ERFURT, Germany (Reuters) - Indifference, irritation and, inevitably, protest will likely mark a papal trip to the former East Germany that includes an historic meeting in the one-time home of Martin Luther to find ways Catholics and Protestants can work together to save Germany’s soul.
Nearly a quarter of a million Catholics will throng open-air services celebrated by Pope Benedict on his September 22-25 state visit to Erfurt, Berlin, a Catholic enclave at Etzelsbach and staunchly Catholic Freiburg in southwest Germany.
But unlike in the Rhineland and his native Bavaria, where Catholic majorities ensured him a warm homecoming on his two previous visits to Germany as pope, the 84-year-old Joseph Ratzinger will encounter deep suspicion in eastern Germany, an area traditionally Protestant but now mostly atheist after four decades of Communism.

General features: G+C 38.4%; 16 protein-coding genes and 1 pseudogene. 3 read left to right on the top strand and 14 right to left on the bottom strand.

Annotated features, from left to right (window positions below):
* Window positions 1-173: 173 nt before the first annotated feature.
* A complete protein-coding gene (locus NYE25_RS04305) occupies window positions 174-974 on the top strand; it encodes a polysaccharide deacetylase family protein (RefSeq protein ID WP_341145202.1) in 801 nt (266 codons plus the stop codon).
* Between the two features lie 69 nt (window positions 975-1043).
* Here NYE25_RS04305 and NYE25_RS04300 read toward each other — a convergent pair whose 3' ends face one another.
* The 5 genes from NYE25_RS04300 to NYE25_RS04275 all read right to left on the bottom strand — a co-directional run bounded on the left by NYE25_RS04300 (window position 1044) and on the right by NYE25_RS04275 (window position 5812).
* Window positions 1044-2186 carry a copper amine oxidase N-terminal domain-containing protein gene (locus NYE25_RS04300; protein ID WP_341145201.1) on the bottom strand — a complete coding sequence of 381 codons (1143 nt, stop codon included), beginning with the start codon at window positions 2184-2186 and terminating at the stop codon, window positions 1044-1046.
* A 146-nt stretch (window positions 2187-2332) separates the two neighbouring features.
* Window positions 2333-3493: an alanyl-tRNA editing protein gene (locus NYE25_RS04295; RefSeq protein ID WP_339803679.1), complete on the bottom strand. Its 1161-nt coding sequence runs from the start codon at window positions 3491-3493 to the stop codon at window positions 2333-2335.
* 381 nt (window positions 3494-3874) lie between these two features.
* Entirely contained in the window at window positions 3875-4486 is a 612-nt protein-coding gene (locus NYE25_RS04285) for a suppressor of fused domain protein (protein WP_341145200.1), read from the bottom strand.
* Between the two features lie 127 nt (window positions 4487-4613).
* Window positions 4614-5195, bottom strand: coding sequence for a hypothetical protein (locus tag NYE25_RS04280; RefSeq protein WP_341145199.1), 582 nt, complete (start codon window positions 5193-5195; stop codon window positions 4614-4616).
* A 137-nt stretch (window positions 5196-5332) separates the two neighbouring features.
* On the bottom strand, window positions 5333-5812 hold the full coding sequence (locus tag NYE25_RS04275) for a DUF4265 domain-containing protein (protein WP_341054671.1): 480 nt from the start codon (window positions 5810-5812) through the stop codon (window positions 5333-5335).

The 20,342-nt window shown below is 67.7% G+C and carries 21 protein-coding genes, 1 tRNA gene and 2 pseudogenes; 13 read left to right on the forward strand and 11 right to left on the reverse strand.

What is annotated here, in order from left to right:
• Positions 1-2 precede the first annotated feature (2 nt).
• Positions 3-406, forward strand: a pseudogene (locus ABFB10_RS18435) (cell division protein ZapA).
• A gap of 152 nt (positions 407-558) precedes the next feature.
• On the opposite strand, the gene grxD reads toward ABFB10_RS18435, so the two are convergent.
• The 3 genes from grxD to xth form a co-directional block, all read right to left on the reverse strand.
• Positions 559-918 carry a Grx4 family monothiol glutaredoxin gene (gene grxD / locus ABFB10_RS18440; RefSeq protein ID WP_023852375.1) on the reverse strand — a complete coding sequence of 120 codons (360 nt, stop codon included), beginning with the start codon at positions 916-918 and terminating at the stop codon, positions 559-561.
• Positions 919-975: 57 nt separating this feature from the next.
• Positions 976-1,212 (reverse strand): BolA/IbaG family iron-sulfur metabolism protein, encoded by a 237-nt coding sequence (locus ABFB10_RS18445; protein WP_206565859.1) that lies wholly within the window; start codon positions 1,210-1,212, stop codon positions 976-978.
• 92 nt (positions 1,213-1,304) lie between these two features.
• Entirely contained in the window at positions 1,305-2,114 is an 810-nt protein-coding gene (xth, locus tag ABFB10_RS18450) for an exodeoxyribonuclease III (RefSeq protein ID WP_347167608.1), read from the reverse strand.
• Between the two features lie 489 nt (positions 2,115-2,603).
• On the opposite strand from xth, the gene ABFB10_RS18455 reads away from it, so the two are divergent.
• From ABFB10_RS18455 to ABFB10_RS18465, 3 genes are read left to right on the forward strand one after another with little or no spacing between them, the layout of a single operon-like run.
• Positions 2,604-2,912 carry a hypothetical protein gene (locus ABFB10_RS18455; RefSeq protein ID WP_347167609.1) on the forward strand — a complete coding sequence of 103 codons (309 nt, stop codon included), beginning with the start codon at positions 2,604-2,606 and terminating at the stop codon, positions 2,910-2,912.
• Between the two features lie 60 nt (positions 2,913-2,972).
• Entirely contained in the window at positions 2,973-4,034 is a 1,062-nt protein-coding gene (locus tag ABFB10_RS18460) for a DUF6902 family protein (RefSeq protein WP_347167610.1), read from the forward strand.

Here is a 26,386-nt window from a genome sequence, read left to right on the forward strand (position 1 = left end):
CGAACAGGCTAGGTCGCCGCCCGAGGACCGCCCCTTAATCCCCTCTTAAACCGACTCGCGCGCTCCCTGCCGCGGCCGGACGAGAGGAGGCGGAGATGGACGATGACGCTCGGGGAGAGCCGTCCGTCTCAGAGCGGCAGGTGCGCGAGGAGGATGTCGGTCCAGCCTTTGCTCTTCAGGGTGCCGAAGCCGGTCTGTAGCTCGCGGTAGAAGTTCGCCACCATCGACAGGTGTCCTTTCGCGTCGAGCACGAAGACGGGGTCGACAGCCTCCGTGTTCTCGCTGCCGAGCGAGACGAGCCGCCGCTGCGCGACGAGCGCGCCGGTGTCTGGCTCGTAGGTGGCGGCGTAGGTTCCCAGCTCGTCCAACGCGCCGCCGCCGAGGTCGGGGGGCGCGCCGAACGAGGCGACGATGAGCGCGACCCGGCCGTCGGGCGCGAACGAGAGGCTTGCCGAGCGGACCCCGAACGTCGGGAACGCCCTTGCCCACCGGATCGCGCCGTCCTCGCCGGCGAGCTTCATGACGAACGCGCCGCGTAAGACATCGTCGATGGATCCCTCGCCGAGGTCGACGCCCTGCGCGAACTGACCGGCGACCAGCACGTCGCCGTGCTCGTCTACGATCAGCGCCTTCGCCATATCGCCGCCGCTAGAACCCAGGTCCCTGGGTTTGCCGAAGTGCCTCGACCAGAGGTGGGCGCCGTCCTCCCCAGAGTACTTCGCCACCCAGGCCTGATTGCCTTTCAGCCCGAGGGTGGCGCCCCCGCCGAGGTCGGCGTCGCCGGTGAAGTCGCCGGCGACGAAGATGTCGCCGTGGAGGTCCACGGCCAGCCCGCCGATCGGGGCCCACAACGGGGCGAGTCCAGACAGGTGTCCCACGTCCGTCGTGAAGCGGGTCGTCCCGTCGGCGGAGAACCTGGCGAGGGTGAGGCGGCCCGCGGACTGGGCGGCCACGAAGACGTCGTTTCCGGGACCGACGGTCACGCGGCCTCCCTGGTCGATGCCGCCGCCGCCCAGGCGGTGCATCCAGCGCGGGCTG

The meeting with Germany’s Protestant leaders will take place in Erfurt’s 13th-century Augustinian monastery, where Martin Luther lived on and off as a Catholic monk from 1505 to 1511 before defying Rome by writing his “95 Theses” in 1517 and later translating the Bible into German.
In the city’s cobbled streets, churches, restaurants and shops vie to claim historical links to the priest behind the Reformation and split with Rome.
Few posters or papal flags welcoming the pope can be seen, though on the steep steps up to the medieval Catholic cathedral a drunk yells instructions to builders erecting an altar for a Mass for 85,000 people.